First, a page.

What’s the Deal with Sri Lanka’s War Crimes Court?

Sri Lanka’s announcement of a special court to handle alleged wartime abuses should still be met with scepticism. Several weeks ago, Chandrika Kumaratunga announced that Sri Lanka would set up a special court to deal with alleged wartime abuses. Kumaratunga is the chairperson of the Office for National Unity and Reconciliation (ONUR); she served as President of Sri Lanka from 1994-2005. The news about a special court came as a surprise to many people. When the initial announcement was made, Kumaratunga stated that the court was expected to begin its work by late December or early January. Yet it remains unclear if that’s still the case.

What’s missing out there? People or Politics?

The new “Tamil Makkal Peravai” TMP platform must act prove that it will act in a way that avoids mirroring the Tamil National Alliance’s (TNA) political naivety to prove itself relevant to furthering Tamil aspirations, writes Colombo based Journalist Kusal Perera. Highlighting the TNA’s failure to mobilise its electorate into action and pressure the new Sirisena government during the early days of forcing reform, Mr Perera added that the formation of the TMP highlighted doubts regarding the "capability and wisdom of the TNA leadership that seems a failure in advancing the political aspirations of Tamil people for realistic answers." Full op-ed reproduced below.

Renewed US-Sri Lanka Relations: A Slobbering Love Affair

Commenting on the recent visit of the US Under Secretary of State for political affairs, Thomas Shannon’s visit to Sri Lanka, Talyor DIbbert stressed concern on the US State Department ‘s willingness to uphold pressure for accountability in Sri Lanka. Full opinion piece published in The Diplomat reproduced below. There was another high-level U.S. visit to Sri Lanka this week. State Department Counselor Thomas Shannon visited the island nation from December 14-16. The highlight of his trip seems to have been the formal announcement that the first “U.S.-Sri Lanka Partnership Dialogue” will be held in Washington this February. The dialogue will focus on four broad areas: governance, development cooperation, and people-to-people ties; both economic and security cooperation; and global and regional affairs.

‘Is Sri Lanka’s Fiscal House in Order?’ – IMF mission chief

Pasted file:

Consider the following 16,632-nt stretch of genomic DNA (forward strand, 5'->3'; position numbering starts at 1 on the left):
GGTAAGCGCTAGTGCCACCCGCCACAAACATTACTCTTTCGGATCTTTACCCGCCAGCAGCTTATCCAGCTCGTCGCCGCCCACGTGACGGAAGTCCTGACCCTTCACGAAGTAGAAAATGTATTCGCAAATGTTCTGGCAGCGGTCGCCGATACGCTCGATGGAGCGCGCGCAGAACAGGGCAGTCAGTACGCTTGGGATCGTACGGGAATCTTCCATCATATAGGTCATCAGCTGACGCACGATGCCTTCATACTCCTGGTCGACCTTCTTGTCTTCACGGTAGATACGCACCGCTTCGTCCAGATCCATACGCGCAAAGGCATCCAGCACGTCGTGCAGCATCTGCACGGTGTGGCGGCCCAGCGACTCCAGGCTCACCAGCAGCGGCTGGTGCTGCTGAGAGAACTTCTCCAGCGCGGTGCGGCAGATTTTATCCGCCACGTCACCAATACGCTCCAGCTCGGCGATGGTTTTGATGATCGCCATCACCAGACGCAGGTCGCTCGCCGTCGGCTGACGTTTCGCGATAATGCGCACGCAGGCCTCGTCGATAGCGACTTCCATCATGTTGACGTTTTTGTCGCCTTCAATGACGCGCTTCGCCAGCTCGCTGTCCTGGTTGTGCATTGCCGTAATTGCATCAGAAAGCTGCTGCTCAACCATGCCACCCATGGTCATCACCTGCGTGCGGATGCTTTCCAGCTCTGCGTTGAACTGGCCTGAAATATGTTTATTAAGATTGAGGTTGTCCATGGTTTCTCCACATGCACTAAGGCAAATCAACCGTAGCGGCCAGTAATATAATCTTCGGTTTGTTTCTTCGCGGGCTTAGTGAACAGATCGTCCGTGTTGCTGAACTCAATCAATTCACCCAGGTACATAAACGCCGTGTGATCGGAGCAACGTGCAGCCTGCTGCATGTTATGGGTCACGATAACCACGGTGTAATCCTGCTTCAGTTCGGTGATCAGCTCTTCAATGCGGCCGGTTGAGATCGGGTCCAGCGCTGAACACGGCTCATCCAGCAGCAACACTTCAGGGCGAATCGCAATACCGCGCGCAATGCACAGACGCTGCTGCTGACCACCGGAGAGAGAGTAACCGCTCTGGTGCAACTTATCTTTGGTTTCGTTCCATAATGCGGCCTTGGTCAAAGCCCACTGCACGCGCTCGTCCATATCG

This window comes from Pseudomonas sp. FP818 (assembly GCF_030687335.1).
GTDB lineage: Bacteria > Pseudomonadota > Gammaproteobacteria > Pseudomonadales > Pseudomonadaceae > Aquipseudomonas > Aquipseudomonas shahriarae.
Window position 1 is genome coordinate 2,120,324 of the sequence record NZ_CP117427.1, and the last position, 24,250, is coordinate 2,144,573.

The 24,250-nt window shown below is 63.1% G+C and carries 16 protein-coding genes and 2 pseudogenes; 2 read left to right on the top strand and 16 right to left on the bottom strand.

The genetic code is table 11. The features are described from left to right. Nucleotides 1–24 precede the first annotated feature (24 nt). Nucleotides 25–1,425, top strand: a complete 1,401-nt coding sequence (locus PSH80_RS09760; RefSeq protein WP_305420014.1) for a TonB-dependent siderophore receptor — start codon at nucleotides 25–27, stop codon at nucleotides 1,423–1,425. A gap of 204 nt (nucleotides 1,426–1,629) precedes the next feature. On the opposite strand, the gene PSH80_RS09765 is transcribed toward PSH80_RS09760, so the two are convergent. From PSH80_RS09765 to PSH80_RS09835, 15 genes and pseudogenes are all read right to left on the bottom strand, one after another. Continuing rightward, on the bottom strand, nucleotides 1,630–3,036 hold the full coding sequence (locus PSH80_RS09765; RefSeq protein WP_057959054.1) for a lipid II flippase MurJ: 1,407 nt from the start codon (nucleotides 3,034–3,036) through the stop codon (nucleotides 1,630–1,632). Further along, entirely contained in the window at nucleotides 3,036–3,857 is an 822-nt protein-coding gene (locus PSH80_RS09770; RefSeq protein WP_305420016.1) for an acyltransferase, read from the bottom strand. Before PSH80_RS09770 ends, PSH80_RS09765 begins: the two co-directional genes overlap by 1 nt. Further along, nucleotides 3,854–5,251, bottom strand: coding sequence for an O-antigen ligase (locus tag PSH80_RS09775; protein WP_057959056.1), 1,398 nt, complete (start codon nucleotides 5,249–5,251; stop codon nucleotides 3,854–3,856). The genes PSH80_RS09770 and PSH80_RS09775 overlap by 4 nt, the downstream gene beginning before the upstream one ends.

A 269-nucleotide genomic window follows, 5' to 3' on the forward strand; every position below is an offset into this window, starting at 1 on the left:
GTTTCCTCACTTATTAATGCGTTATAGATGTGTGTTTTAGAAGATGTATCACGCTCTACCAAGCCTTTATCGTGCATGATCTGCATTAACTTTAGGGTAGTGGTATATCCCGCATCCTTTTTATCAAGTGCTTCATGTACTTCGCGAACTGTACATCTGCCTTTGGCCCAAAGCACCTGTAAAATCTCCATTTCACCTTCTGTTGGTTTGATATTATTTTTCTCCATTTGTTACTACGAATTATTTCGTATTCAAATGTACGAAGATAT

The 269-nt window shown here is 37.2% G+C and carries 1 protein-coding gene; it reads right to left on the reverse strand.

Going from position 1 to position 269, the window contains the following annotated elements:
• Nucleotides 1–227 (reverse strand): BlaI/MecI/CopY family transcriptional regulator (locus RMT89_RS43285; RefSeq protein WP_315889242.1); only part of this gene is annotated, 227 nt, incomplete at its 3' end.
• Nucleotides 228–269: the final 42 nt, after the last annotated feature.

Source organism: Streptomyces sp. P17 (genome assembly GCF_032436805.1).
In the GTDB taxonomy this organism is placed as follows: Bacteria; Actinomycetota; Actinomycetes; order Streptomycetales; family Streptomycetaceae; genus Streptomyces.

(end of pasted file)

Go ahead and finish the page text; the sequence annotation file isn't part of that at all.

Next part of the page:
Proposals put forward in Sri Lanka’s budget “raise questions” said the International Monetary Fund's mission chief for Sri Lanka, in an op-ed published this week. Todd Schneider outlined concerns in both Sri Lanka’s revenue and spending targets, saying “the direction of policies and the lack of a medium-term context”. Stating Sri Lanka’s targeted rise in public revenue “seems ambitious—perhaps overly ambitious”, Mr Schneider said “apart from being an unprecedented increase, the main underlying measures—for the most part—are likely to work toward lowering revenues”. Sri Lanka’s proposed spending raises “the concern is whether the overall targets can indeed be met”, he said. Noting that “spending for other goods and services almost doubles, and the reason for this has yet to be clarified,” Mr Schneider added “the risk is that capital spending could be slashed in the event of revenues falling short—which has been the case for the past several years”. “This underscores the need for realistic revenue estimates which would then provide greater certainty to the path of critical expenditures.”

Sri Lanka’s transitional justice: Genuine move or red herring?

Noting the absence of commitment to demilitarisation of the North-East JS Tissainayagam questioned the Sri Lankan government’s commitment to an all-inclusive transitional justice process that had the buy in of the victims. Writing in the Asian correspondent Mr Tissainayagam said, “Although the Government consulting victims on some aspects of transitional justice mechanisms appears democratic and inclusive, the way Colombo is setting about it gives little confidence that it is prepared to incorporate victims’ needs and wishes if they go contrary to its own target and objectives. Nor is the...

UN Confirmation of Sri Lanka Torture Camp Raises More Questions - PEARL

The UN Working Group on Enforced or Involuntary Disappearances (UN WGEID) confirmed Wednesday what Tamils in Sri Lanka have known for many years: the Sri Lankan state runs secret detention camps in which it holds and tortures Tamil detainees. The UN WGEID’s announcement that it had discovered a “secret underground detention cum torture center” during its recent visit corroborates reports by Tamil victims and human rights groups that the Sri Lankan authorities are operating several secret camps to torture Tamils. Since the new government of Sri Lanka has emphasized its willingness to positively engage with the international community on accountability for violations of human rights law and humanitarian law, the international community must press the government to take immediate and decisive action on these secret detention and torture camps.